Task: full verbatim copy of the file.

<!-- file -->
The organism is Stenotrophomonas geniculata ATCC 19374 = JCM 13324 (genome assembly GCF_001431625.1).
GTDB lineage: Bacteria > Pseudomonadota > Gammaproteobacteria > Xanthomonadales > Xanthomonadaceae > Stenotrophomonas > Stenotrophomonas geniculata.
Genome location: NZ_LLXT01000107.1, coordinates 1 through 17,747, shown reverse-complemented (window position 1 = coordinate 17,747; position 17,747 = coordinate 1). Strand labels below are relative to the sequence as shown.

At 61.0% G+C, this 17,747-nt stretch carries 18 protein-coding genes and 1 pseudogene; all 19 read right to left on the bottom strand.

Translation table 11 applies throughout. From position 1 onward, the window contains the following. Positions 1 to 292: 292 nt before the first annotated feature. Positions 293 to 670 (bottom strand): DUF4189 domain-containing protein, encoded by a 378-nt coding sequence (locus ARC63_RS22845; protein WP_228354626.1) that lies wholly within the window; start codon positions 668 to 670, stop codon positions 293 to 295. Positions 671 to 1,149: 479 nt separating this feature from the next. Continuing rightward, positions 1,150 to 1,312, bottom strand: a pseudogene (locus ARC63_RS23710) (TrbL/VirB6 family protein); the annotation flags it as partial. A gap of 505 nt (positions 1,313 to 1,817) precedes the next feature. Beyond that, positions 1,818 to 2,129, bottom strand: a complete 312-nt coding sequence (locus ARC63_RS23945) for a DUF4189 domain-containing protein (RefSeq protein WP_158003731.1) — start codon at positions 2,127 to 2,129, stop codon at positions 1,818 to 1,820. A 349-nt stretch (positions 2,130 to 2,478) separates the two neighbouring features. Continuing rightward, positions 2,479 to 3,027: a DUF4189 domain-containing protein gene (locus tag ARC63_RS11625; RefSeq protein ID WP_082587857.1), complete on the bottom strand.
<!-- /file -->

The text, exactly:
The organism is Stenotrophomonas geniculata ATCC 19374 = JCM 13324 (genome assembly GCF_001431625.1).
GTDB lineage: Bacteria > Pseudomonadota > Gammaproteobacteria > Xanthomonadales > Xanthomonadaceae > Stenotrophomonas > Stenotrophomonas geniculata.
Genome location: NZ_LLXT01000107.1, coordinates 1 through 17,747, shown reverse-complemented (window position 1 = coordinate 17,747; position 17,747 = coordinate 1). Strand labels below are relative to the sequence as shown.

At 61.0% G+C, this 17,747-nt stretch carries 18 protein-coding genes and 1 pseudogene; all 19 read right to left on the bottom strand.

Translation table 11 applies throughout. From position 1 onward, the window contains the following. Positions 1 to 292: 292 nt before the first annotated feature. Positions 293 to 670 (bottom strand): DUF4189 domain-containing protein, encoded by a 378-nt coding sequence (locus ARC63_RS22845; protein WP_228354626.1) that lies wholly within the window; start codon positions 668 to 670, stop codon positions 293 to 295. Positions 671 to 1,149: 479 nt separating this feature from the next. Continuing rightward, positions 1,150 to 1,312, bottom strand: a pseudogene (locus ARC63_RS23710) (TrbL/VirB6 family protein); the annotation flags it as partial. A gap of 505 nt (positions 1,313 to 1,817) precedes the next feature. Beyond that, positions 1,818 to 2,129, bottom strand: a complete 312-nt coding sequence (locus ARC63_RS23945) for a DUF4189 domain-containing protein (RefSeq protein WP_158003731.1) — start codon at positions 2,127 to 2,129, stop codon at positions 1,818 to 1,820. A 349-nt stretch (positions 2,130 to 2,478) separates the two neighbouring features. Continuing rightward, positions 2,479 to 3,027: a DUF4189 domain-containing protein gene (locus tag ARC63_RS11625; RefSeq protein ID WP_082587857.1), complete on the bottom strand.